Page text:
British Society of Gerontology (BSG, 2020) Ethical issues in self-funded social care: co-producing knowledge with older people

HARG recently presented at the British Society of Gerontology (BSG) Conference on ‘Ageing and Sustainability in a Time of Transitionon’ 1st-3rd July 2020. HARG presented a digital piece on ‘Ethical issues in self-funded social care: co-producing knowledge with older people.’ Please see video, with more information found below.

Older people are the largest group of people who pay for their own care at home or in a care home setting.  Yet,  until recently, there been little research on self-funded care despite its significance to policy and practice.  Crucially, older people’s perspectives and experiences of self-funding are significantly overlooked and their voices are largely absent.  This three-year project, funded by a Wellcome Trust Collaborative award in Humanities and Social Sciences, is being conducted across  three sites and is led by Lizzie Ward (University of Brighton), with Denise Tanner (University of Birmingham) and Mo Ray (University of Lincoln).

The overarching aim of the project is to shine a light on the ethical dimensions of  self-funding by older people by bringing their experiences to the fore. Qualitative research has been carried out in our three research sites, Brighton and Hove, Solihull and Lincolnshire.   We have completed three interviews over an 18-month period with older people who, at the point of the first interview, were self-funding care at home. To gain a fuller picture of the perspectives and experiences of the range of actors involved in social care, we have also completed interviews and focus groups with unpaid carers and a range of key local stakeholders, including hands-on care workers.  At the time of writing, ethical approval has been given to undertake ‘postscript’ interviews with a sample of older participants, unpaid carers and stakeholders in light of the COVID-19 pandemic, and its potential impact on older people’s care and wider support arrangements.

The project is grounded in an ethics of care perspective and our approach to researching self-funding has been through co-production with older people, collaborations with local community partners who specialise in social care provision.  A series of knowledge exchange meetings brought emerging findings into dialogue with stakeholders, co-researchers and the academic team.  Co-research teams in each location are made up of older citizens with experience of, or interest in, social care.  The co-researchers have been involved in every stage of the project from its inception to sharing the findings.  Activities have included:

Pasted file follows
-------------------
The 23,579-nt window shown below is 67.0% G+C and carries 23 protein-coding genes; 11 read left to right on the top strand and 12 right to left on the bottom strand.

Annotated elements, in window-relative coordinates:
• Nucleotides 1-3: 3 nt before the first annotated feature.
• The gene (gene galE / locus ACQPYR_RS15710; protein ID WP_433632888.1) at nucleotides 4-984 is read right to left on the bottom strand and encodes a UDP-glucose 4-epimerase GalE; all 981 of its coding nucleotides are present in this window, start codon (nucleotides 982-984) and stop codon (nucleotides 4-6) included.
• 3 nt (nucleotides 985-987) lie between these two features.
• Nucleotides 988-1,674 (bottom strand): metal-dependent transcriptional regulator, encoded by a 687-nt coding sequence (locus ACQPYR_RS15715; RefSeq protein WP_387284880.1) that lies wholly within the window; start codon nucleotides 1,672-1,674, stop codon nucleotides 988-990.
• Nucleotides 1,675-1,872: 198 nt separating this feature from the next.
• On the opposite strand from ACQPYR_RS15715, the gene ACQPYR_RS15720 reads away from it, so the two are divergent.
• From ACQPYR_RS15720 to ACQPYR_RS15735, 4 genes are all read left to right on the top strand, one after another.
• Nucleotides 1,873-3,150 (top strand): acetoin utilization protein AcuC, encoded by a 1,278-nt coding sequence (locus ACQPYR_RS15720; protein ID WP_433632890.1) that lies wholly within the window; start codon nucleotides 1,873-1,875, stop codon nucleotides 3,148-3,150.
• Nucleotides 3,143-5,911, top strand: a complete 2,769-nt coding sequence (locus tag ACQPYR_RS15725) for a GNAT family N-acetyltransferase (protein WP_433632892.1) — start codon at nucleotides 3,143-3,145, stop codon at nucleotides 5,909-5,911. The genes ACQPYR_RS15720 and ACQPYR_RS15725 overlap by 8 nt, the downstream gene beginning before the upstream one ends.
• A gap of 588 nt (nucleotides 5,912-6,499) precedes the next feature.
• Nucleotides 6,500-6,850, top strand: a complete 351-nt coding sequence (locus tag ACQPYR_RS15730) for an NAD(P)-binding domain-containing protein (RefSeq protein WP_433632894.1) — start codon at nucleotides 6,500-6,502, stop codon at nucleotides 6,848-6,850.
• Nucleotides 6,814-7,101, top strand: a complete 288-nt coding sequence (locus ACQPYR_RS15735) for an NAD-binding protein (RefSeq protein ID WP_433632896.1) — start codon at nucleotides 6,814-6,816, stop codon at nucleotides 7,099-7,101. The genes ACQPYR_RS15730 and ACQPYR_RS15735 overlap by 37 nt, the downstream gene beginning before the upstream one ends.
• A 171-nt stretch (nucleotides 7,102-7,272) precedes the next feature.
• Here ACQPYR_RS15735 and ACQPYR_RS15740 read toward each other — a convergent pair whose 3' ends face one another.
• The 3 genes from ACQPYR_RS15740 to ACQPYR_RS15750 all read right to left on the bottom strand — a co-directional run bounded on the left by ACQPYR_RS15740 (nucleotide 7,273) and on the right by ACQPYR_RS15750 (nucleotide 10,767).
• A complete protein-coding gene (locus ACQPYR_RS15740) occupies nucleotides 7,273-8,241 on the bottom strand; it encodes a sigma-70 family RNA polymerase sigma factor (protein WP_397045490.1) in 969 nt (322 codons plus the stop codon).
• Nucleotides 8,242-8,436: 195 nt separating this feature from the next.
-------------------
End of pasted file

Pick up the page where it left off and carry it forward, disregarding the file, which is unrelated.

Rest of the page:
• Initial development of the project focus and undertaking an early pilot study
  • Development of research materials
  • Identifying and recruiting potential research participants
  • Undertaking research interviews
  • Coding / analysis of interviews
  • Participation in knowledge exchange events and facilitating group discussion
  • Supporting additional activities such as, the Care-less artwork by Lindsay Seers (funded by the Wellcome Trust, Research Enrichment programme); conference participation (BSG, 2018; BSG, 2020; PEARL conference, Lincoln); and the creation of an audio based on some of our participants’ experiences for an ESRC Festival of Social Science event.
  • Supporting dissemination and research outputs including the development of two booklets for older people who pay for their own ccare.

In order to capture learning from the co-production process, an evaluation was built into the research design to be carried out by a researcher who was independent of the research team.  The evaluation has been ongoing over the past six months and some emerging findings are the focus of today’s presentation at the Averil Osborn Symposium.

We are now working on cross site analysis of findings as sharing findings and their implications for social care. Many of the planned activities we had in place have been cancelled in light of the pandemic.  We are finding new means and approaches to make sure that our research reaches a wide and relevant audience.  The implications of COVID-19 has also meant finding new ways of continuing to work with co-researchers.

If you would like to know more about the project, please visit our website:

Or, contact one our research teams:

Brighton and Hove

University of Brighton

Principal Investigator:  Lizzie Ward

Research Fellows:  Phil Locke and Sally Cornish (evaluation)

Community Research Fellow:  Bea Gahagan

Co-research team:  Bunty Bateman, Peta Brown, Marion Couldery, Jack Hazelgrove, Ursula Robson, Martin Tomlinson and Francis Tonks.



University of Birmingham

Lead investigator:  Denise Tanner

Research Fellow:  Nick Le Mesurier

Community Partner: Age UK, Solihull

Co-research team:  Sue Bennett, Judy Boyle, Bob Fernie, Trish Kelly, Alison Meakin, Colin Rickwood, Ian Thomson



University of Lincoln

Lead investigator:  Mo Ray

Research Fellow:  Phoebe Beedell

Community Partner: Evergreen Care, Stamford

Co-research team:  Kate Holley, Tony Gaskell, Sarah Tripp, Dave Bray, Lissie Wilkin, Mike Astill,  Ruth Kent, Steve McCarthy, Lucie Kew,